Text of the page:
I was brushing my teeth in my apartment when I heard a knock at my door.
My friend in unit 6B across the hall quickly explained that a plane had crashed into a building in New York City. I ran across the hall, and after a few minutes of watching the unfolding drama on his television screen drove myself to work where I found my co-workers huddled in the lobby talking about the incident …
… and that’s when it happened.
Almost in slow motion, we watched the second plane begin to careen and turn and then hit the World Trade Center. Like so many of my generation, it was a defining moment.
This same generation-defining moment took place several weeks ago as the treadmill of life came to an abrupt halt. For me, it began with a simple phone call, “Jon, we’ve made the decision to postpone the conference.” I had been slated to speak at an event on the east coast, and with the outbreak in that part of the country, the decision made immediate sense. I quickly pivoted my weekend plans and bought tickets to a Big Ten Tournament basketball game in Indianapolis which was subsequently cancelled. I then transferred my StubHub tickets to a Major League Baseball game. That was also cancelled.
Something profound was happening.
Later that day, I turned on ESPN only to find every conference tournament postponed, the basketball season over and all spring sporting events on hold. Being a bit of a sports junkie, I resonated with the popular meme that began to circulate, “Honestly, I didn’t plan on giving this much up for Lent.”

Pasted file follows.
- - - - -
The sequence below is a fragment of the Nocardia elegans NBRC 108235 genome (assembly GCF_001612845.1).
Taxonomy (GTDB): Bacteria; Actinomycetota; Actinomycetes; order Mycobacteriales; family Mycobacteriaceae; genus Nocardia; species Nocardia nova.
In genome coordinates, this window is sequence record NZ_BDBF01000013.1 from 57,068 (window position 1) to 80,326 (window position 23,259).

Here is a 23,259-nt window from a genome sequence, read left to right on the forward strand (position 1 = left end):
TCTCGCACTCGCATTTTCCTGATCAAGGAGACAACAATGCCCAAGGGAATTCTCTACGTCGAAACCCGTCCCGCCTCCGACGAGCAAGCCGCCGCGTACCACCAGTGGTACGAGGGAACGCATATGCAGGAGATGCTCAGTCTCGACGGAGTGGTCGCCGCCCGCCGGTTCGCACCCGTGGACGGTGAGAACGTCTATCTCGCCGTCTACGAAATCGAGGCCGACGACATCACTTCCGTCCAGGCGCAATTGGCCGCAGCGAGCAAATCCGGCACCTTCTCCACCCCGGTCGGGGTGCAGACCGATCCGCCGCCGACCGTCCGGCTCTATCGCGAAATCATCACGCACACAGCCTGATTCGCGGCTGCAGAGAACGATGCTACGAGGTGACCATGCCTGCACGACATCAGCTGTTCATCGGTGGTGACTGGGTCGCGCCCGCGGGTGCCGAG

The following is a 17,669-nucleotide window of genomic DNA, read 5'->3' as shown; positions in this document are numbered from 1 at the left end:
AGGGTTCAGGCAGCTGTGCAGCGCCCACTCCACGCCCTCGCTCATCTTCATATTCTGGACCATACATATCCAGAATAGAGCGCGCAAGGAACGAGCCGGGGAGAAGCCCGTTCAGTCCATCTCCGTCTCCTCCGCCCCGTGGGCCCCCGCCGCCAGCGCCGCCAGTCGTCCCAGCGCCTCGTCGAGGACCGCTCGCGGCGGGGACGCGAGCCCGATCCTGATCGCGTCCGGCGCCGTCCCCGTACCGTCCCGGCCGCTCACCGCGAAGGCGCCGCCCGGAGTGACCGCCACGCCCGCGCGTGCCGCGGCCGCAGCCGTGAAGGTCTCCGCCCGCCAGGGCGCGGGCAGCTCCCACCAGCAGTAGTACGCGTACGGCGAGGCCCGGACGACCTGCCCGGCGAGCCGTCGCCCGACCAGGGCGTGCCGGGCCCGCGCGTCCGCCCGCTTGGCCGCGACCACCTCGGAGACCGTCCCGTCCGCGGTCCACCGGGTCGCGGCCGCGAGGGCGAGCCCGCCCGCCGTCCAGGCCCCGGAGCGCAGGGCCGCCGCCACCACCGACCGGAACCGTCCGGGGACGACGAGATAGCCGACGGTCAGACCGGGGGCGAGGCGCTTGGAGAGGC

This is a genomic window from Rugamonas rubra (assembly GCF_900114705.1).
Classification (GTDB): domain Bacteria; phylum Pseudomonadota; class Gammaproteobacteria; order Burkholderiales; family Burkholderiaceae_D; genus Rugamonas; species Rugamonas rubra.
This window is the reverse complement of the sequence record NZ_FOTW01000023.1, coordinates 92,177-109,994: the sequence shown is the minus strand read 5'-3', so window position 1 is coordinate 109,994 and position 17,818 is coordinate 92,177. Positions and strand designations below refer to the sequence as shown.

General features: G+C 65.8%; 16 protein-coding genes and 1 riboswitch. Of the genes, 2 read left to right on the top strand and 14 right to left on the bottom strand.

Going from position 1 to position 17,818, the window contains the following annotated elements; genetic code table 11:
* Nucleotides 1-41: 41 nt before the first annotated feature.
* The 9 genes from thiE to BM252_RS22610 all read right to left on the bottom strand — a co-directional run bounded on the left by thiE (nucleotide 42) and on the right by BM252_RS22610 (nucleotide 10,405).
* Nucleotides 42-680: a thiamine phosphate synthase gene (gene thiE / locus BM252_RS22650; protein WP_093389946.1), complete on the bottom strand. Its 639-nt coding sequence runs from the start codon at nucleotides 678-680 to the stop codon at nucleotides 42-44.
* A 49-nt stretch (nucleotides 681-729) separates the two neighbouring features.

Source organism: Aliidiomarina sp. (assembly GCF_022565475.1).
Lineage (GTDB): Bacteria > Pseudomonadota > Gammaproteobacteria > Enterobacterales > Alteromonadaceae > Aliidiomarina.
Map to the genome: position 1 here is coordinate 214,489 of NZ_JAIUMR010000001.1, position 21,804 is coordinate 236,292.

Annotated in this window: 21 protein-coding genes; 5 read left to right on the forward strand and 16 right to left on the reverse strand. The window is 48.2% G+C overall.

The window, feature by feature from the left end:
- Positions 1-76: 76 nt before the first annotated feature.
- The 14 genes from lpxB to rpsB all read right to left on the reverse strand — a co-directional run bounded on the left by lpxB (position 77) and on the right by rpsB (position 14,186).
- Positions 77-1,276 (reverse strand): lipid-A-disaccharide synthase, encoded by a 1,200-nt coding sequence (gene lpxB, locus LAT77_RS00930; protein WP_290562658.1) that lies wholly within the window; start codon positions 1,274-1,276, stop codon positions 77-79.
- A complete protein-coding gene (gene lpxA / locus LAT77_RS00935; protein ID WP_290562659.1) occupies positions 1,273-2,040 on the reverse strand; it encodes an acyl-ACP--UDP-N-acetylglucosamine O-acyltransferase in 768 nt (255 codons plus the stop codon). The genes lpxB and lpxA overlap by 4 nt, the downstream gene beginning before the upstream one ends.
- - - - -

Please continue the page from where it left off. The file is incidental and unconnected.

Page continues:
Ain’t that the truth.
In one weekend I gave up sports, shopping, dining out and much, much more. There would be no more hanging out with friends, no more Friday nights out with my wife, no more worship services with the larger body of Christ and very limited interaction with neighbors. No more school activities. No more trips to Barnes and Noble. Everything suddenly stopped, and everyone began to “shelter in place.”
About a week into this new reality, I began to take an emotional inventory as to why I felt so sad, frustrated and even a bit depressed. Certainly, part of the feeling was the virus itself, the mounting death toll, the pain and agony taking place worldwide and the thought of people dying alone.
But it was more than that.